7311 CL Apeldoorn
All That Glitters - Spectacular Fashion Jewelery from the Jozef Wiggers Collection
Until 21st November 2021
In 2016, CODA acquired a large part of the fashion jewelry collection from Jozef – Joop – Wiggers (1937-2017). Wiggers was not only a graphic designer, painter and publisher of Jan, Jans and the children, but also a passionate collector and a great lover of beautiful things. During one of his many visits to book fairs, he discovered books about fashion jewelry. It marks the beginning of his collection and his passion for fashion jewelry. His collection is not only the 'imprint' of a personal story, but also provides a unique picture of the development of fashion jewellery. CODA Museum will show the highlights from this special, private collection until 21 November 2021.
Fashion jewelry became popular in the early twentieth century when designers such as Coco Chanel and Elsa Schiaparelli broke the notion that jewelry should be synonymous with gold, silver and precious stones. Coco Chanel does not hesitate to combine real pearls and the synthetic variant. It not only reduces the price of the jewelry, but also makes it accessible to a larger group of people. In this way, jewelery is shifting from status symbol to fashion statement and means of expression. The term fashion jewelry, or costume jewelry in English, is used for jewelry that is not made of precious metals and gemstones, but is, for example, in the field of design, because of their intrinsic quality or as representatives of a period of value and significance.
Because the emphasis in fashion jewelry is much less on showing off gold, pearls and precious stones, designers have plenty of room to experiment and go wild with color, size and shape. Coco Chanel and her good friend Fulco di Verdura designed jewelry with the Maltese cross motif, based on the ancient symbol of the crusaders. Due to the two world wars precious stones and diamonds became scarce and the use of cut glass, especially from Austria and the Czech Republic, took off. Swarovski begins experimenting with new finishes for their glass crystals in the 1950s. An example is the aurora borealis; a rainbow-like finish that Dior would use frequently in their fashion jewellery.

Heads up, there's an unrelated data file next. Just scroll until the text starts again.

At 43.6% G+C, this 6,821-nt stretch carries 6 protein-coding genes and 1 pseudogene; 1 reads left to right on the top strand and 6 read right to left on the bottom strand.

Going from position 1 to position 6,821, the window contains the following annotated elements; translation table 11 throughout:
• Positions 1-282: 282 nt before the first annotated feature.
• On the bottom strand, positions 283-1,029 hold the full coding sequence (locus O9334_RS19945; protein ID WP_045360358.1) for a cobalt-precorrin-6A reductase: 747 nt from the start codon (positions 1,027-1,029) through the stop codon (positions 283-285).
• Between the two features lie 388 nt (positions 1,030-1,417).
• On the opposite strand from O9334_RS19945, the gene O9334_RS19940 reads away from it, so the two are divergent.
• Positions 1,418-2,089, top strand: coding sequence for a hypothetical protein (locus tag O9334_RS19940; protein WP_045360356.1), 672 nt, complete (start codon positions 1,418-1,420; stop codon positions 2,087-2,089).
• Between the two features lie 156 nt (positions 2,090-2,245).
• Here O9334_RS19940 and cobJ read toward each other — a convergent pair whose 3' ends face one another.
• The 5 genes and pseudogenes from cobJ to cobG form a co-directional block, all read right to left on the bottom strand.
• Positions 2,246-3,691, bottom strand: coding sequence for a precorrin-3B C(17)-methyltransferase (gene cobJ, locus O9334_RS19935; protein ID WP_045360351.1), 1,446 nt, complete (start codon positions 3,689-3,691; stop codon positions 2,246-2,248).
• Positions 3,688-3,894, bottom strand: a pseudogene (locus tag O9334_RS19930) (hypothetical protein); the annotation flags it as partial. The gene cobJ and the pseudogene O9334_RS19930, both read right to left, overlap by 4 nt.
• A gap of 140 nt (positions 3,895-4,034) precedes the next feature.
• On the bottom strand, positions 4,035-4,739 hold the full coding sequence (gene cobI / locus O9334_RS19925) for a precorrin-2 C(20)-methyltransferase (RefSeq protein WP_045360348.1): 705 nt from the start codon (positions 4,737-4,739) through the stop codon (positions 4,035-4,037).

Under the influence of Hollywood films, fashion jewelry became extremely popular in the 1940s and 1950s. Widely represented in the Wiggers collection are the jewelry of Joseff of Hollywood. With the silver screen in mind, designer Eugene Joseff developed the 'Russian gold'; a metal that does not shine very much and was therefore better suited for film. Joseff researched the historical periods in which the films were set for the films he worked on. An example is the world famous movie Cleopatra with Liz Taylor in the lead role. The Egyptian motifs from this film became extremely popular. Historical influences can also be seen in contemporary jewelery design. A good example is the recent revival of the fashion house Schiaparelli under the American designer Daniel Roseberry.
Fascinated by the beauty and creativity of the designs, Joop Wiggers developed a predilection for the jewelry of Chanel, Dior, Miriam Haskell and Rebajes. He attended auctions and was a regular at vintage and jewelry stores. In this way, over time, a unique private collection was created that provides an overview of developments in fashion jewellery.
About Joop Wiggers
Joop Wiggers (1934-2017) was the publisher of Jan, Jans en dekinderen and a good friend of Jan Kruis, spiritual father of this well-known Dutch comic book family. Wiggers grew up in The Hague and was a creative child. His father worked at a printing house and from the paper trimmings he brought home, Joop cut letters so he could explain words and sentences on the floor. The neighbor of the Wiggers family, who is also a painter, believed that the drawing academy would be a good place for the young, creative Joop. Joop accepted the advice and trained as a graphic designer. He met Jan Kruis in the early 1960s and together they worked at advertising agency Van Maanen on campaigns for Shell, DAF and Porsche. In the mid-1960s, Wiggers decided to leave the advertising agency and continue as a freelancer. In that capacity, he designed campaigns, illustrated children's pages for magazines and produced posters for children that he had printed himself. In 1971, these posters were awarded 'Le prix l'Européen de faon d'or', which he received from Princess Gracia in Monaco. He liked to spend his free hours behind the easel. With his wife Beppie he has 2 sons.
Opening hours: Monday - Friday 10am - 5.30pm, Saturday 10am - 5pm, Sunday 11 a.m. - 5 p.m.
https://www.coda-apeldoorn.nl/nl/agenda ... t-glitters